There is, apparently, an idol to Tane Mahuta, the Maori Gods of the Forests, in the freaking treasury department. Some days you don’t discuss Aquinas and Calvin. You go for the jugular. This is from a speech from the Chair of the Reserve Bank of New Zealand, where the chair now says we must worship the Maori Gods so we are walking in the old ways of the Maori.
Ways the Maori abandoned when they found Christ. Well before the treaty was signed.
But why is it so important that we at the Reserve Bank learn from and embrace Te Ao Māori in our day to day work?
We are the central bank for all of Aotearoa. Māori people are our people. As kaitiaki (guardians) of the financial system, we have a responsibility to ensure that Māori have fair and equal access to the financial services they need – something our system has not always delivered.
But it’s not just about creating better outcomes for Māori.
Māori language, history, and culture shape our identity as a country. Our economy has unique opportunities and challenges that set us apart from the rest of the world. We need to understand and acknowledge these complexities to be better policy makers for all of Aotearoa.
We know we still have a long way to go.
Luckily, we’re not alone in our efforts to become a more diverse, inclusive, and representative central bank. Like us, the global central banking community is opening up to the importance of indigenous economies, and this means we’ve been able to learn from and share our learnings with international colleagues through the Central Bank Network for Indigenous Inclusion (Reserve Bank 2021).
We aren’t experts by a long way, but we are making good progress on integrating tikanga and Te Reo Māori into the daily life at Te Pūtea Matua.
To grow our understanding, in partnership with the northern iwi of Te Roroa, we tell our story through the narrative of Tāne Mahuta. Just as Tāne stands firm as kaitiaki of the ngahere (forest), so too must we strive to stand firm as kaitiaki of the financial system (Reserve Bank 2018). Our kaupapa (agenda) is to maintain trust in our organisation so that Tāne will not wilt and lose mana.
Our offices in Auckland and Wellington have been designed to reflect elements of our Tāne Mahuta narrative, such as the forest, sky, and earth. Each day as we walk through the security gates to enter our Wellington offices, Tāne Māhuta looks back at us as a reminder of our responsibility
I will not bow to Caesar nor give a pinch of incense to him. I’ve generally avoided karakia and such because I consider them more pagan than not: there is work to be done, and when I pray I follow the rule of Christ and close the door. Good OPSEC, and Christ warned against virtue signalling.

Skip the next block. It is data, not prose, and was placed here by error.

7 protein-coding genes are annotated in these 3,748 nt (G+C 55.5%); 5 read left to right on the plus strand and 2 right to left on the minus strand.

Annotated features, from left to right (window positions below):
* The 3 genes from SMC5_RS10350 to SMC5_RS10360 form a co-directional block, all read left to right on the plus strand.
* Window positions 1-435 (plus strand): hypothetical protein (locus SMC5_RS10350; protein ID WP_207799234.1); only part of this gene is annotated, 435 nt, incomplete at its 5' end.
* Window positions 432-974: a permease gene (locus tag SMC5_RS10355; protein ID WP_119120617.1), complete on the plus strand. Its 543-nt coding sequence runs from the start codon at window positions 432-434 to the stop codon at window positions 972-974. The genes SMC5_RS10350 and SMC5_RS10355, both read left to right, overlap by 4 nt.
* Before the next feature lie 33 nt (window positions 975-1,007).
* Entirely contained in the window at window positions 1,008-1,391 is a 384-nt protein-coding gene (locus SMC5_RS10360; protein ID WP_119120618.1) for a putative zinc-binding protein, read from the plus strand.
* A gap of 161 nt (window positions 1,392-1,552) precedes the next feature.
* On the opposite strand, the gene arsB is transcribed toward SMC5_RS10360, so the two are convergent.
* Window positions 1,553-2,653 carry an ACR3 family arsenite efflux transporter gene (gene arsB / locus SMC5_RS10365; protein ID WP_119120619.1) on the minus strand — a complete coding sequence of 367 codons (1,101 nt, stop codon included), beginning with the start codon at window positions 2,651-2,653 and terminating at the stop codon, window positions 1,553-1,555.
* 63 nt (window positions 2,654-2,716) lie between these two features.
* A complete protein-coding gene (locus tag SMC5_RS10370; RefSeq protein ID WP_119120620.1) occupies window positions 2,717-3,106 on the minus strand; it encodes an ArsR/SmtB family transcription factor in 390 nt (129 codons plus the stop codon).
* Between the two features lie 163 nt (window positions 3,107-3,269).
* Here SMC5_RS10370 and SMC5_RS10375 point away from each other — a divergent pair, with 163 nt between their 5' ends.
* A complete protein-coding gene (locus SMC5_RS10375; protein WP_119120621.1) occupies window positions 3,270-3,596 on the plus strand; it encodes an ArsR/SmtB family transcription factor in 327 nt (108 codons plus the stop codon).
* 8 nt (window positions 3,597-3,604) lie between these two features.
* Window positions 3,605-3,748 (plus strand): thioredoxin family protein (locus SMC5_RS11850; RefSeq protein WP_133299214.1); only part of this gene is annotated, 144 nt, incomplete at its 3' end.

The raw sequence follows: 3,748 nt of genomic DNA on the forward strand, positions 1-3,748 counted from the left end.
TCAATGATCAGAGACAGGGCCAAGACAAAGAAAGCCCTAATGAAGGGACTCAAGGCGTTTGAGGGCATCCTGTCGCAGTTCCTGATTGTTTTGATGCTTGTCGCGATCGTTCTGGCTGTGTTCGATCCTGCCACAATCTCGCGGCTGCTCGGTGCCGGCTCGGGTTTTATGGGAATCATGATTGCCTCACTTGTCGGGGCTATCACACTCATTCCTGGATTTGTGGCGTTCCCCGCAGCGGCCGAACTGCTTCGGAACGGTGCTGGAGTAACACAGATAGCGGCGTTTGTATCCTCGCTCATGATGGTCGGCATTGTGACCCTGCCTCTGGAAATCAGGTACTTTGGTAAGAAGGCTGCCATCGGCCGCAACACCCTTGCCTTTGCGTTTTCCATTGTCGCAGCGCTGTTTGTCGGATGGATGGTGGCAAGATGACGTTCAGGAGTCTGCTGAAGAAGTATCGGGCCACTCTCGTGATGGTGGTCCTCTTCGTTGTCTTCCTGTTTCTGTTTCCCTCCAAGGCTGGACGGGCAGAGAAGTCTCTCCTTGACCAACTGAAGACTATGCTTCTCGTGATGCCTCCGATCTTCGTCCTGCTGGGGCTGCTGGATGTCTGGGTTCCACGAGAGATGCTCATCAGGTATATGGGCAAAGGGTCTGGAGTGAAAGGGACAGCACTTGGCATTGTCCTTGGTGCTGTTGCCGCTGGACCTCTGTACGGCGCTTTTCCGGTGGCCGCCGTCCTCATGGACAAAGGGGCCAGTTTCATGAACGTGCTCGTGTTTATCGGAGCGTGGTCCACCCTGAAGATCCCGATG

Besides, this is ahistorical, and batshit crazy.
Rodney Hide, Libertarian, no friend of religion, writing in the BFD, notes. about Sam, a devout monotheist, who got a job there, that we must embrace the Maori Gods and religion to work in New Zealand.
He either has to play along or leave.
He will no doubt play along just like all others who choose to work for the government and now, sadly, all those who attend school or go to university. Bit by bit, day by day, his self-respect, integrity and his rational mind must be eroded. The Reserve Bank of New Zealand reveres a block of wood as the God of the Forest. He mustn’t question that. He must just go along with it.
His boss, whom he must respect and be mentored by, is on “a journey” into New Age animism. His boss sees nothing wrong in having the rest of us pay for his journey and his worship.
Indeed, it appears Mr Hawkesby works for his god rather than us. He says it’s his job to make sure Tane Mahuta doesn’t wilt and lose mana.
Officially, Mr Hawkesby is responsible for formulating monetary policy, providing liquidity in financial markets, managing the foreign reserves, operating interbank payment and settlement systems, and the circulation of currency.
I am a libertarian. It’s wrong to have a bunch of bureaucrats monopolising and manipulating our money. I no longer need to have a long and tedious debate about modern monetary theory. I need only declare that the fellow in charge thinks a block of wood in the foyer is keeping an eye on him. In that one observation the intellectual edifice of big government comes crashing down.
If he believes that, he will believe anything. Facts and reason mean nothing to him. He has no understanding of the proper role of government or proper limits of policy.
Well, hold onto your hats, because this explains why we are heading for a crash. Those who abandon God, God will allow to go crazy, and see the consequences of their actions: good and hard.
They are not only losing the people their progressive ideology is buided on, because they are too woke to tolerate those who lived before, but they are returning to myths that the Maori themselves abandoned.
Given that they same bunch of muppets are printing money on the false assumption that the kiwi dollar has an inherent value, this is going to end very, very badly. And, as more Maori are disadvantanged than any other group in New Zealand, the people they are virtuing signalling about are going to suffer the most.